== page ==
I realize editors cost money; and a good editor is worth every penny the author invests in them. Unfortunately, many authors can’t afford to pay an editor even when they understand how important it is to have their work edited. I get that. So take the time to find one that doesn’t cost very much and try to work out a deal both author and editor can work with. Get another pair of eyes on that manuscript; fresh eyes that can pick out all the things missed in the initial proofing. The editor should not be the author’s mother or friends, who will most likely assure the author that “oh, sweetheart, it’s absolutely perfect just the way it is”. If you know someone with an excellent command of English who will give you honest feedback, ask them if they would be willing to proof and edit for spelling, grammar and punctuation only. Or contact your local college to see if they can recommend an English Major student who will take on a proofing/light editing job for work experience. Join a reputable online critique or writing group and enlist their help.
Equally as important— for heaven’s sake, learn how to improve your own spelling, grammar and punctuation skills! There are any number of courses and other resources available to writers, many of them free or low-cost; make use of them. Learn basic grammar and punctuation rules, improve your spelling, and read other authors’ books. Read lots of books, of all genres. Read articles, short stories, essays and poetry. The more you read, the more variety in reading material you experience, the better equipped you will be to write.
The lure of getting that book published and out there for people to read as quickly as possible is incredibly strong, especially when we’re bombarded every time we turn around with media articles urging us to “publish your book today!” We’re a society driven by instant gratification, easy access and two-minute attention spans. That’s no excuse for sloppiness and poor quality. You spent countless hours dreaming about and writing your book; don’t rush the process and short-change quality in your quest for bright lights and instant fame. Take the time to proof and edit properly; let your work ‘rest’ for a few weeks and then read it again with fresh eyes and from a reader’s perspective. Have it proofed by someone else while you take time away from it. Begin working on a new writing project so you’re being productive while you wait. The extra time you spend proofing, editing and polishing your writing will be worthwhile in the long run.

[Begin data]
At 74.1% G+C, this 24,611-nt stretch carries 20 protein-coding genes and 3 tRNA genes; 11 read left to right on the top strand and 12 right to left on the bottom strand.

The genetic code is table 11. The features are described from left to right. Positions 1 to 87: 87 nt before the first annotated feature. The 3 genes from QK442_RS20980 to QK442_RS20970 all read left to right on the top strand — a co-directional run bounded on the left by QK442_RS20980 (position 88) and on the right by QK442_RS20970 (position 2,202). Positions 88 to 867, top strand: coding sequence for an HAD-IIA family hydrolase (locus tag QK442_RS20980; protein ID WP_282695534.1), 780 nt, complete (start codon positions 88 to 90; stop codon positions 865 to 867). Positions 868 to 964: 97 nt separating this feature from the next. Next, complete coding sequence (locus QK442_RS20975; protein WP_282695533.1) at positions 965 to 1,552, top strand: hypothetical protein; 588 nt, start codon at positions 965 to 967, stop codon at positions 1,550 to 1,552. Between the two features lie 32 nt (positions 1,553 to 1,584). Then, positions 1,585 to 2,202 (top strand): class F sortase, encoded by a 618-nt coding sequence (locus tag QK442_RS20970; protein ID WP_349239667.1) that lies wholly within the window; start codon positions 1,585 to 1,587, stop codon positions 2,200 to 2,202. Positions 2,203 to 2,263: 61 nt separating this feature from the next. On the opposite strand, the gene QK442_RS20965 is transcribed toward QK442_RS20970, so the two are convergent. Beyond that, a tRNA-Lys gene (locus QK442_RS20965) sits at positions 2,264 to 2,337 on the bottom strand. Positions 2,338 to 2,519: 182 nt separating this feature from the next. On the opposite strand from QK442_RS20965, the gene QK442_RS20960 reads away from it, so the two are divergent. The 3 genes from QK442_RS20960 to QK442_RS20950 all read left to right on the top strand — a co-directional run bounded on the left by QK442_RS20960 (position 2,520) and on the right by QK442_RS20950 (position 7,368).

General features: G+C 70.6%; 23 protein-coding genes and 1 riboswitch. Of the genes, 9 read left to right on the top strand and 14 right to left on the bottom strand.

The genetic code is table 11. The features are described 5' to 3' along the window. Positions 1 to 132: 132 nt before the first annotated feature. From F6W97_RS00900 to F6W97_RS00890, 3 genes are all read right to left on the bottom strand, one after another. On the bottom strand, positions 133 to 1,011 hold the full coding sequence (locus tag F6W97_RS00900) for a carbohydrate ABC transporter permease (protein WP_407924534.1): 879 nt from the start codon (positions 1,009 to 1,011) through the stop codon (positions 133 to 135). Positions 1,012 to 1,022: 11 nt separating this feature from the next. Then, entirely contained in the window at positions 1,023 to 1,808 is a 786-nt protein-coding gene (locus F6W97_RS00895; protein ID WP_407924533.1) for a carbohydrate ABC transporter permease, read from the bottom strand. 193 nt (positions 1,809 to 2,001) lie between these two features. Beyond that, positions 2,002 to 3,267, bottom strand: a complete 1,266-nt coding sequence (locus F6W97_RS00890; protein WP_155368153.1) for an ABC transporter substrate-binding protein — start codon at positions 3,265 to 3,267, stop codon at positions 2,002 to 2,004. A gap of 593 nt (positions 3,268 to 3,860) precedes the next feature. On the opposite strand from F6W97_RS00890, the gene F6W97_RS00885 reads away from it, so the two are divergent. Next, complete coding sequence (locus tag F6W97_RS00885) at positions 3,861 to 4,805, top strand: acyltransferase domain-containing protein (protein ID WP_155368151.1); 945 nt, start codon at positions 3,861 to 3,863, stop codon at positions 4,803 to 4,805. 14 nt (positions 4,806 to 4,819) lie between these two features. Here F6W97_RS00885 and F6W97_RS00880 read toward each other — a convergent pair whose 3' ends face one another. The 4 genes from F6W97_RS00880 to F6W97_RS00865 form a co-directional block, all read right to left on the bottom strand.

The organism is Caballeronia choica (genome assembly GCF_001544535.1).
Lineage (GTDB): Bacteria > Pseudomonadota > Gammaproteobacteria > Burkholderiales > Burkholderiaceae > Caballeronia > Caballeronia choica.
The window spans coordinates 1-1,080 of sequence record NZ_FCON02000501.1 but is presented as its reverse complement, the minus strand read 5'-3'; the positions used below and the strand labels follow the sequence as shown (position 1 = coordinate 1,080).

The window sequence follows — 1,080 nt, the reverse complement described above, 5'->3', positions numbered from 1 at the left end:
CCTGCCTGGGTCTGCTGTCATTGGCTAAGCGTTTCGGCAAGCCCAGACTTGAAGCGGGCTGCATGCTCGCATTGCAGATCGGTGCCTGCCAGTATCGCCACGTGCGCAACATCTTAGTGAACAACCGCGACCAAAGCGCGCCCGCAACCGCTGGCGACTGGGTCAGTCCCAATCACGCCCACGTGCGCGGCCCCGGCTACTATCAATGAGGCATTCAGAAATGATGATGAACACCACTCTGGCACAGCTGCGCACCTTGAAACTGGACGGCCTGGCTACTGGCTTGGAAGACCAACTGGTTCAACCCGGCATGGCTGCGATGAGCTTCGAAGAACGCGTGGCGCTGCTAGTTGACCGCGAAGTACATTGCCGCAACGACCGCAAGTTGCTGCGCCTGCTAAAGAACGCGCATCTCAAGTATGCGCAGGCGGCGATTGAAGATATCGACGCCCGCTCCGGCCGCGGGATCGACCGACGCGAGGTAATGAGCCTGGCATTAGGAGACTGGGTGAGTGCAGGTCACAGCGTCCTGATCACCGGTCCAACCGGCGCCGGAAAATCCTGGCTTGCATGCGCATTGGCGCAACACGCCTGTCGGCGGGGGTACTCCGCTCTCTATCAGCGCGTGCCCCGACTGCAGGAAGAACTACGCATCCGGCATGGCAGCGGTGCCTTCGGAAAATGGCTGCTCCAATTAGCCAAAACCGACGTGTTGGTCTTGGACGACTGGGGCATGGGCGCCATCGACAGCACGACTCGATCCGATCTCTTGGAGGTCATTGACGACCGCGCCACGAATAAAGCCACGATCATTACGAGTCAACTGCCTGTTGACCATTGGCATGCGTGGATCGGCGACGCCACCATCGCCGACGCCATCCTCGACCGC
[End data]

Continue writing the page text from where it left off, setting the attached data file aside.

You might say this is only my opinion and that it doesn’t matter; that there are plenty of readers out there who will love your books and will forgive the errors. You may be right. Or, there may be many more of us out there than you realize— readers who are also writers and editors, who are just as discerning of the quality of the writing on the inside of the book as they are that great looking cover. Are you willing to take a chance on disappointing your readers with a book that wasn’t the best quality you were able to publish because you rushed the process? Are you prepared to stand by your writing reputation with pride by raising the “Quality Bar” on your own writing?
- Slicing and Dicing (or what writers grudgingly call “Book Editing”) (heatherfromthegrove.wordpress.com)
- Yes! We Need Beta Readers by Kate Gallison (bookbrowsing.wordpress.com)
- Objectifying Yourself, by Char Chaffin (smpauthors.wordpress.com)